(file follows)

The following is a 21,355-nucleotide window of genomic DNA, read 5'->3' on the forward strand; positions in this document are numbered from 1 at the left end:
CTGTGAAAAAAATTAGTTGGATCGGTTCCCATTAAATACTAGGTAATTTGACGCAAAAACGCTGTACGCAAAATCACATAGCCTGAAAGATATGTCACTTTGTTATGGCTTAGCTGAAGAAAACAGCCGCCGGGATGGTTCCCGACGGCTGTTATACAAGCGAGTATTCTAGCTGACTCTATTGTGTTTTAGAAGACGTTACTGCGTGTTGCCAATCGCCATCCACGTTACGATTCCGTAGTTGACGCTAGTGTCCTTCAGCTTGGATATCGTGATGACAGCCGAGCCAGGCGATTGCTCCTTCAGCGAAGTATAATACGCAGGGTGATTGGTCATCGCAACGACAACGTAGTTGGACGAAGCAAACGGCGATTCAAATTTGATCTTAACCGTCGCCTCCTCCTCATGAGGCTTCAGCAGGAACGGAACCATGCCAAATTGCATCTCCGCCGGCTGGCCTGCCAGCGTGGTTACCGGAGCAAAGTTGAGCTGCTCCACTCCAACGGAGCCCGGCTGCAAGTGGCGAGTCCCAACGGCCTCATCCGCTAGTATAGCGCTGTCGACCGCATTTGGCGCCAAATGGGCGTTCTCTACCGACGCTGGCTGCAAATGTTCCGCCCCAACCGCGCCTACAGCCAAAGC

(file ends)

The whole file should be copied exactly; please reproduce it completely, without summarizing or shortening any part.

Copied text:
The following is a 21,355-nucleotide window of genomic DNA, read 5'->3' on the forward strand; positions in this document are numbered from 1 at the left end:
CTGTGAAAAAAATTAGTTGGATCGGTTCCCATTAAATACTAGGTAATTTGACGCAAAAACGCTGTACGCAAAATCACATAGCCTGAAAGATATGTCACTTTGTTATGGCTTAGCTGAAGAAAACAGCCGCCGGGATGGTTCCCGACGGCTGTTATACAAGCGAGTATTCTAGCTGACTCTATTGTGTTTTAGAAGACGTTACTGCGTGTTGCCAATCGCCATCCACGTTACGATTCCGTAGTTGACGCTAGTGTCCTTCAGCTTGGATATCGTGATGACAGCCGAGCCAGGCGATTGCTCCTTCAGCGAAGTATAATACGCAGGGTGATTGGTCATCGCAACGACAACGTAGTTGGACGAAGCAAACGGCGATTCAAATTTGATCTTAACCGTCGCCTCCTCCTCATGAGGCTTCAGCAGGAACGGAACCATGCCAAATTGCATCTCCGCCGGCTGGCCTGCCAGCGTGGTTACCGGAGCAAAGTTGAGCTGCTCCACTCCAACGGAGCCCGGCTGCAAGTGGCGAGTCCCAACGGCCTCATCCGCTAGTATAGCGCTGTCGACCGCATTTGGCGCCAAATGGGCGTTCTCTACCGACGCTGGCTGCAAATGTTCCGCCCCAACCGCGCCTACAGCCAAAGC